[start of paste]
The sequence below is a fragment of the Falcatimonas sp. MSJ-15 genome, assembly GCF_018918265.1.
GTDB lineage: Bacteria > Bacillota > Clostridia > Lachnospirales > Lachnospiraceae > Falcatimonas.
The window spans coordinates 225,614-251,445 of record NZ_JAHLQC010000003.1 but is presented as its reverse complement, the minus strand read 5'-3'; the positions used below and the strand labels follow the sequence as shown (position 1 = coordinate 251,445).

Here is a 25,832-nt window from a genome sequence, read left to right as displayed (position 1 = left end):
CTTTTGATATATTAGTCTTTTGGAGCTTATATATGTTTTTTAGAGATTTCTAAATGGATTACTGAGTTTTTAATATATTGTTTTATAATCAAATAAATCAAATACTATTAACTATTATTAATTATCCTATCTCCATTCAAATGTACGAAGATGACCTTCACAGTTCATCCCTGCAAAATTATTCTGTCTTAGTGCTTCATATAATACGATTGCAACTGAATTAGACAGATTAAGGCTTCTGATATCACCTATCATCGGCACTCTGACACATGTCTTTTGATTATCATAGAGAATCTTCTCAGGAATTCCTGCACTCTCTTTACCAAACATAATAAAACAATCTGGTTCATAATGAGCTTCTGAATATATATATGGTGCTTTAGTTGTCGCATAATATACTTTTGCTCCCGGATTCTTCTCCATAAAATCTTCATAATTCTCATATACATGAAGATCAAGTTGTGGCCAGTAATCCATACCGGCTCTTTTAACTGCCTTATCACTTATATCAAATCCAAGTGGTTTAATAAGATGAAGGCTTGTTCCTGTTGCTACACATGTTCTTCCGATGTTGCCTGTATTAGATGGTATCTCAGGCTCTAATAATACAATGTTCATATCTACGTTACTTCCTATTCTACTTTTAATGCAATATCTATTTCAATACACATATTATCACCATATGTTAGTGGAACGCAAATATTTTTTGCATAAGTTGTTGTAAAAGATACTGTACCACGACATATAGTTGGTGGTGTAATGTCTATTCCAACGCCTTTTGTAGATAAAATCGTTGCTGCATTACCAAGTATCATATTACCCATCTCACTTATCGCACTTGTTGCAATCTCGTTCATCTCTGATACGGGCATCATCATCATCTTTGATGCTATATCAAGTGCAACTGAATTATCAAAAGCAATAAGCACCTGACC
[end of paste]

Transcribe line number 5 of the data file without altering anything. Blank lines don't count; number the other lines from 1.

CTTTTGATATATTAGTCTTTTGGAGCTTATATATGTTTTTTAGAGATTTCTAAATGGATTACTGAGTTTTTAATATATTGTTTTATAATCAAATAAATCAAATACTATTAACTATTATTAATTATCCTATCTCCATTCAAATGTACGAAGATGACCTTCACAGTTCATCCCTGCAAAATTATTCTGTCTTAGTGCTTCATATAATACGATTGCAACTGAATTAGACAGATTAAGGCTTCTGATATCACCTATCATCGGCACTCTGACACATGTCTTTTGATTATCATAGAGAATCTTCTCAGGAATTCCTGCACTCTCTTTACCAAACATAATAAAACAATCTGGTTCATAATGAGCTTCTGAATATATATATGGTGCTTTAGTTGTCGCATAATATACTTTTGCTCCCGGATTCTTCTCCATAAAATCTTCATAATTCTCATATACATGAAGATCAAGTTGTGGCCAGTAATCCATACCGGCTCTTTTAACTGCCTTATCACTTATATCAAATCCAAGTGGTTTAATAAGATGAAGGCTTGTTCCTGTTGCTACACATGTTCTTCCGATGTTGCCTGTATTAGATGGTATCTCAGGCTCTAATAATACAATGTTCATATCTACGTTACTTCCTATTCTACTTTTAATGCAATATCTATTTCAATACACATATTATCACCATATGTTAGTGGAACGCAAATATTTTTTGCATAAGTTGTTGTAAAAGATACTGTACCACGACATATAGTTGGTGGTGTAATGTCTATTCCAACGCCTTTTGTAGATAAAATCGTTGCTGCATTACCAAGTATCATATTACCCATCTCACTTATCGCACTTGTTGCAATCTCGTTCATCTCTGATACGGGCATCATCATCATCTTTGATGCTATATCAAGTGCAACTGAATTATCAAAAGCAATAAGCACCTGACC